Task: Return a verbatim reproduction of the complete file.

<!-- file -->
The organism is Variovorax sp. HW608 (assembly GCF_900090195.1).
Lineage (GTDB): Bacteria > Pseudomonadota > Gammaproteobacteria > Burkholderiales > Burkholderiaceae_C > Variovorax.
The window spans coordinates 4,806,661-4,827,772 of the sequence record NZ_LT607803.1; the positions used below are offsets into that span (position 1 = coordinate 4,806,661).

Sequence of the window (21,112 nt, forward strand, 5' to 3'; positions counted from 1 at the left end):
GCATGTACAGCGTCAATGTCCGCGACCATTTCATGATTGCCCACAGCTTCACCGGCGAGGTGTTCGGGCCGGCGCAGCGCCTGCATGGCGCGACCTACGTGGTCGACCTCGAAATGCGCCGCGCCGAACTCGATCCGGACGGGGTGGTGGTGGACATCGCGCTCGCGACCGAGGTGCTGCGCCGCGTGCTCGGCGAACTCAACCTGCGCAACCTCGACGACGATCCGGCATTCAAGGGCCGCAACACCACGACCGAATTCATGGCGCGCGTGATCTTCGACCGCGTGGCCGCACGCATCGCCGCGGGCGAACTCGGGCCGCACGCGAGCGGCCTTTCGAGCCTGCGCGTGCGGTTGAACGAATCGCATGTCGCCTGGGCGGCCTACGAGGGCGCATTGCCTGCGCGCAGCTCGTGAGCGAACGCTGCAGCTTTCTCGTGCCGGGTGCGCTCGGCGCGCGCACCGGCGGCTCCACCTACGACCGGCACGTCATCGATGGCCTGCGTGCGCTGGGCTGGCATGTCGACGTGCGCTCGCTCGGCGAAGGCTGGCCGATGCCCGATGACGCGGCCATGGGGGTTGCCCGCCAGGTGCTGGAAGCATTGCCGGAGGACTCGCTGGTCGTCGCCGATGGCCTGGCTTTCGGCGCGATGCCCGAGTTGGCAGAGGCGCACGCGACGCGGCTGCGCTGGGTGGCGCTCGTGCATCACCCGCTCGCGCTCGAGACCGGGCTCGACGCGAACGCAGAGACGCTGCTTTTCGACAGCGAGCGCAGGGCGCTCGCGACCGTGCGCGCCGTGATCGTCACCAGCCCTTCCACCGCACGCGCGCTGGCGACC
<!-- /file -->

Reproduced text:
The organism is Variovorax sp. HW608 (assembly GCF_900090195.1).
Lineage (GTDB): Bacteria > Pseudomonadota > Gammaproteobacteria > Burkholderiales > Burkholderiaceae_C > Variovorax.
The window spans coordinates 4,806,661-4,827,772 of the sequence record NZ_LT607803.1; the positions used below are offsets into that span (position 1 = coordinate 4,806,661).

Sequence of the window (21,112 nt, forward strand, 5' to 3'; positions counted from 1 at the left end):
GCATGTACAGCGTCAATGTCCGCGACCATTTCATGATTGCCCACAGCTTCACCGGCGAGGTGTTCGGGCCGGCGCAGCGCCTGCATGGCGCGACCTACGTGGTCGACCTCGAAATGCGCCGCGCCGAACTCGATCCGGACGGGGTGGTGGTGGACATCGCGCTCGCGACCGAGGTGCTGCGCCGCGTGCTCGGCGAACTCAACCTGCGCAACCTCGACGACGATCCGGCATTCAAGGGCCGCAACACCACGACCGAATTCATGGCGCGCGTGATCTTCGACCGCGTGGCCGCACGCATCGCCGCGGGCGAACTCGGGCCGCACGCGAGCGGCCTTTCGAGCCTGCGCGTGCGGTTGAACGAATCGCATGTCGCCTGGGCGGCCTACGAGGGCGCATTGCCTGCGCGCAGCTCGTGAGCGAACGCTGCAGCTTTCTCGTGCCGGGTGCGCTCGGCGCGCGCACCGGCGGCTCCACCTACGACCGGCACGTCATCGATGGCCTGCGTGCGCTGGGCTGGCATGTCGACGTGCGCTCGCTCGGCGAAGGCTGGCCGATGCCCGATGACGCGGCCATGGGGGTTGCCCGCCAGGTGCTGGAAGCATTGCCGGAGGACTCGCTGGTCGTCGCCGATGGCCTGGCTTTCGGCGCGATGCCCGAGTTGGCAGAGGCGCACGCGACGCGGCTGCGCTGGGTGGCGCTCGTGCATCACCCGCTCGCGCTCGAGACCGGGCTCGACGCGAACGCAGAGACGCTGCTTTTCGACAGCGAGCGCAGGGCGCTCGCGACCGTGCGCGCCGTGATCGTCACCAGCCCTTCCACCGCACGCGCGCTGGCGACC